However, at higher ventricular rates, there comes a point where filling of the ventricles during diastole is inadequate and hemodynamic compromise begins. Rapid, sustained VT, especially in the absence of noncardiac disease to explain hypotension, and poor perfusion (regular but weak pulse, or low arterial blood pressure via manometry) subjectively are an indication for treatment of ventricular arrhythmias in this author's practice.*
Differentiating the weak pulses of hemodynamic instability (e.g., rapid VT) vs. intermittent pulse deficits (e.g., single, intermittent VPCs): the weak pulses discussed above are constant, and associated with VT that does not perfuse the body well (hemodynamically unstable). By contrast, it is expected that single PVCs will cause single pulse deficits, and this does not make a PVC "hemodynamically unstable".
Step 3: Is there a reversible or correctable disease process that could explain the arrhythmia? Common examples include anemia, hypokalemia, hypoxemia, splenic or other abdominal masses, gastric dilation and volvulus, and severe inflammatory states.
If so, and if the patient is hemodynamically stable, then treating the systemic abnormality is logical, and the arrhythmia can be expected to normalize. going on at the moment but it doesn't seem severe enough to be causing this arrhythmia.
If not, the recommended approach is:
Still establish nature of disease affecting this animal (other than the arrhythmia) and address it as best as can be done.
Assess peripheral perfusion, blood pressure, mentation to determine hemodynamic impact of the arrhythmia.
Evaluate serum electrolytes and correct imbalances appropriately, especially K+.
Expect improvement of pulse quality and perfusion with control of underlying disease. If rate of ventricular arrhythmia is not controlled or disease resolution does not bring expected clinical and ECG improvements, consider antiarrhythmic treatment.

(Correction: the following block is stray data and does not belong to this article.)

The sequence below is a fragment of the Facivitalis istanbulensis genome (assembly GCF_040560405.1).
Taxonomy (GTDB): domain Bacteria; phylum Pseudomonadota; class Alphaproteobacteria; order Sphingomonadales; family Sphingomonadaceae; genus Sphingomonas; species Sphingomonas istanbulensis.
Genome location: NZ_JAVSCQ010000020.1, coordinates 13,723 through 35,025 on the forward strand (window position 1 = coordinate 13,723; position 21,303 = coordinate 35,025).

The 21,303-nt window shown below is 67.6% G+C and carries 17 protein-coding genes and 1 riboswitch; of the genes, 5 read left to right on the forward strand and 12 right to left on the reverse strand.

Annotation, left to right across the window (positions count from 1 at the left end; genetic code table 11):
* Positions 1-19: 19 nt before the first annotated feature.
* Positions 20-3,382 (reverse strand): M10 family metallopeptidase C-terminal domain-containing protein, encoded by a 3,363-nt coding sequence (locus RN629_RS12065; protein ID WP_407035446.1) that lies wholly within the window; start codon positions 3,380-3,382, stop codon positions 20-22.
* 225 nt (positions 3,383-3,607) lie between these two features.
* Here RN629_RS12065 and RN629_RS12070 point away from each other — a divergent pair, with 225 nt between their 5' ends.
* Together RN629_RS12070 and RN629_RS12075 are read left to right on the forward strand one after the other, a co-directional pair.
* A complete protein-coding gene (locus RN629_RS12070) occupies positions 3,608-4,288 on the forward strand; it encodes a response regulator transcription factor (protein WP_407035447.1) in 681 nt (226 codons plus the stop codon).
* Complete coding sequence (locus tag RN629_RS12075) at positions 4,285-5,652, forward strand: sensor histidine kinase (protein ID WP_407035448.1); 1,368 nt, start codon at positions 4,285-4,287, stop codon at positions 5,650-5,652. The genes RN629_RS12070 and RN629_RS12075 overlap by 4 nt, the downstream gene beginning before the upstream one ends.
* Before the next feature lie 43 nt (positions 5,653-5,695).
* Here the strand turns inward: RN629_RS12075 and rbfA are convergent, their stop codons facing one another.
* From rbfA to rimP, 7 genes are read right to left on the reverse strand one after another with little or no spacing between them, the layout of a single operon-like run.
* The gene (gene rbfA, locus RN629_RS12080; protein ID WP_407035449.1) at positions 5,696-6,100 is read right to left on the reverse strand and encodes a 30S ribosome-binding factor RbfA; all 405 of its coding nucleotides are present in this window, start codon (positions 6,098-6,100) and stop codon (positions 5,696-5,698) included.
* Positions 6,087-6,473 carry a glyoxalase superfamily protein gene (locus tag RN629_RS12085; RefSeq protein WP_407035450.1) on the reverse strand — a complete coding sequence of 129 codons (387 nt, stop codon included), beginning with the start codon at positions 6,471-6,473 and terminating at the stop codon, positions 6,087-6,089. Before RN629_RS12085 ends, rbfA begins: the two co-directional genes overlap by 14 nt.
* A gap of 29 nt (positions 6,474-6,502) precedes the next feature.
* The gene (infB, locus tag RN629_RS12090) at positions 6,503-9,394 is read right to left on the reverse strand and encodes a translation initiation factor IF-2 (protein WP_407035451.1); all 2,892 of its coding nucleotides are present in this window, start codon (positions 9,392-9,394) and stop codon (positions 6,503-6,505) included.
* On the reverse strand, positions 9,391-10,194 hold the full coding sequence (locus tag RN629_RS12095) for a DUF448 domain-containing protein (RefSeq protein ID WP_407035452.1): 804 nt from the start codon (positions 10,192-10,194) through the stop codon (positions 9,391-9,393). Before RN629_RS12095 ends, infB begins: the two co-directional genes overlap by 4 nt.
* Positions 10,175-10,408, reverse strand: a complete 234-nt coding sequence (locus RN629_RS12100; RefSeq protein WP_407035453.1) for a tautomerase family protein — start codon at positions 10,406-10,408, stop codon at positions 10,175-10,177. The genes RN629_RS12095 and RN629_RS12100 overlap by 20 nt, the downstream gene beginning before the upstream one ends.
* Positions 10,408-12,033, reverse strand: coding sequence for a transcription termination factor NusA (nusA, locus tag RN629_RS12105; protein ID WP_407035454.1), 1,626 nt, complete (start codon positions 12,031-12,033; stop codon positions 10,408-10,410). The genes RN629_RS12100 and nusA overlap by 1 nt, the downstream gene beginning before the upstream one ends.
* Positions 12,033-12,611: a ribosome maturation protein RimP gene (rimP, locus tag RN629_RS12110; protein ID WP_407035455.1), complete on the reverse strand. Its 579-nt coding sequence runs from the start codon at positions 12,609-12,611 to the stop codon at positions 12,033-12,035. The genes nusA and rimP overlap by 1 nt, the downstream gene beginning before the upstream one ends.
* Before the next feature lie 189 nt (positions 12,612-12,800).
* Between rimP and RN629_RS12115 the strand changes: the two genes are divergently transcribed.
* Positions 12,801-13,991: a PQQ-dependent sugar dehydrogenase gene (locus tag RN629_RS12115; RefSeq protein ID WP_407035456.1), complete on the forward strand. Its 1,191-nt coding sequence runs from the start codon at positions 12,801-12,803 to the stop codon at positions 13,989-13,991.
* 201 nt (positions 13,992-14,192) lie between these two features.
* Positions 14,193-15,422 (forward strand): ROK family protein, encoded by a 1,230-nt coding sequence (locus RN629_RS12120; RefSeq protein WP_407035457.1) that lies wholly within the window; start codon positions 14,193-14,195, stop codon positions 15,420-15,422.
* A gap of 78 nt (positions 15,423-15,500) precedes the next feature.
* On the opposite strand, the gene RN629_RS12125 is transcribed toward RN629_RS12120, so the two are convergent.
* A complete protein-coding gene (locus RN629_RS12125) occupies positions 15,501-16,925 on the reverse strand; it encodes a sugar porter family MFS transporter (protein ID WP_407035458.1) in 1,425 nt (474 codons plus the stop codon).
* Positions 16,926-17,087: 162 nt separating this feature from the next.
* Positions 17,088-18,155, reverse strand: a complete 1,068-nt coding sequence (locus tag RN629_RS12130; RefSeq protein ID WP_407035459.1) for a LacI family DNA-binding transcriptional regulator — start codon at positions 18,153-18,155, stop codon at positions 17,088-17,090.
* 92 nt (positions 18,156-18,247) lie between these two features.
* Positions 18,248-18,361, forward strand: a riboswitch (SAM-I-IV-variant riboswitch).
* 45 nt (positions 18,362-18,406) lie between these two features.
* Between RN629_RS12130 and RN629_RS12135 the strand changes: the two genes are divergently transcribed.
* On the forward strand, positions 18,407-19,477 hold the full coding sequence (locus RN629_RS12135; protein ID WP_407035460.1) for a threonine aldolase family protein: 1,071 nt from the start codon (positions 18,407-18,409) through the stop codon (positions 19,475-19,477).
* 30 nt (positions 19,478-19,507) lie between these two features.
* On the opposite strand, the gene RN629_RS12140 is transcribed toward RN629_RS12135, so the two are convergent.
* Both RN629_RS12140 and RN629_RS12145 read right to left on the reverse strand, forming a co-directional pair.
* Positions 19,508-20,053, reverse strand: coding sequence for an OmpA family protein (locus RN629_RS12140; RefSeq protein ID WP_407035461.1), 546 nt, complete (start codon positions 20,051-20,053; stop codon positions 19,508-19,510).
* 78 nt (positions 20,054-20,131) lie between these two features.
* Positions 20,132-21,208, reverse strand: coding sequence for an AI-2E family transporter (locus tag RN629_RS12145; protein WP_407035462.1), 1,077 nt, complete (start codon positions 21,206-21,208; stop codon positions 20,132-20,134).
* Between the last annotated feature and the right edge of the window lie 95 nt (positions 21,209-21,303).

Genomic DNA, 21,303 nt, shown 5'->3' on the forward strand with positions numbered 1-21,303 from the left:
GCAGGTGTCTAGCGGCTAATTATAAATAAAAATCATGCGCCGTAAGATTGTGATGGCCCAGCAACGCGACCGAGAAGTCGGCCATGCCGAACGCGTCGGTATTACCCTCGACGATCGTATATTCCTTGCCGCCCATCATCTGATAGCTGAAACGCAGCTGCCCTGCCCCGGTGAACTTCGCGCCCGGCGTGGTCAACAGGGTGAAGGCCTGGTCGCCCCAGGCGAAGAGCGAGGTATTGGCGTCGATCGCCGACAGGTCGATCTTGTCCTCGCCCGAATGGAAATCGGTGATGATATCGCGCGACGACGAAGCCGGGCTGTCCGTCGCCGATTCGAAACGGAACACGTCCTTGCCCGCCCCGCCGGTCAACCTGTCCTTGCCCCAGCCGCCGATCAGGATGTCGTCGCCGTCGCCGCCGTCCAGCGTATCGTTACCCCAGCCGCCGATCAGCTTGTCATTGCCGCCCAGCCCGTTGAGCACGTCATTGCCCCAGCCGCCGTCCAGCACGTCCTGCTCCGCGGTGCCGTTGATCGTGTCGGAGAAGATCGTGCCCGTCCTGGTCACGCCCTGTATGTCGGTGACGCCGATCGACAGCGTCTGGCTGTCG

Successful conversion to sinus rhythm should bring a visible, marked improvement in pulse quality, mentation, and mobility, if the arrhythmia was the sole cause of clinical signs. These changes should occur quickly (i.e., within minutes of conversion to sinus rhythm), although chronically affected dogs may take longer.
If conversion is successful but clinical signs persist, investigation of underlying disease should be pursued further.
If conversion is not successful, the opportunity to do harm becomes greater because of the temptation to administer more and more antiarrhythmic drug while staring only at the ECG monitor. When given in very high dosages, most antiarrhythmic drugs have proarrhythmic effects. That is, they can cause arrhythmias on top of the ones that already exist. Furthermore, the class Ib antiarrhythmics, notably lidocaine and mexiletine, also can cause neurologic disturbances (e.g., seizures). Repeat dosing of antiarrhythmic drugs is often valid, but the pharmacodynamics of the drugs must be kept in mind.
If giving IV drugs (e.g., lidocaine), keep in mind that the effect of the drug may disappear before its blood level decreases (i.e., the arrhythmia returns despite the continued presence of drug in the blood - potential for intoxication if re-dosing too frequently).
Drugs We Commonly Use
In dogs, draw up 4 mg/kg. Give 1/2 as IV bolus, then the other 1/2 over 5 min slow IV. Onset of action = 2 min or less. Duration of action = 10–20 min.
If needed, IV infusion is 25–80 µg/kg/min. Recipe: For a 50 µg/kg/min infusion, remove 27 mL of sterile 0.9% NaCl from a 500 mL bag and replace with 27 mL of 2% lidocaine (which does not contain epinephrine). Administer at maintenance (60 mL/kg/day).
In cats (caution because risk of toxicosis): 0.25–0.75 mg/kg slow IV bolus. If needed, IV infusion at 10–40 µg/kg/min.
"Broader spectrum" antiarrhythmic with both beta- and potassium-channel blocking properties. Drug of choice for VT in boxers with arrhythmogenic right ventricular cardiomyopathy. Typical dosage: 4–6 mg/kg PO q 12 h.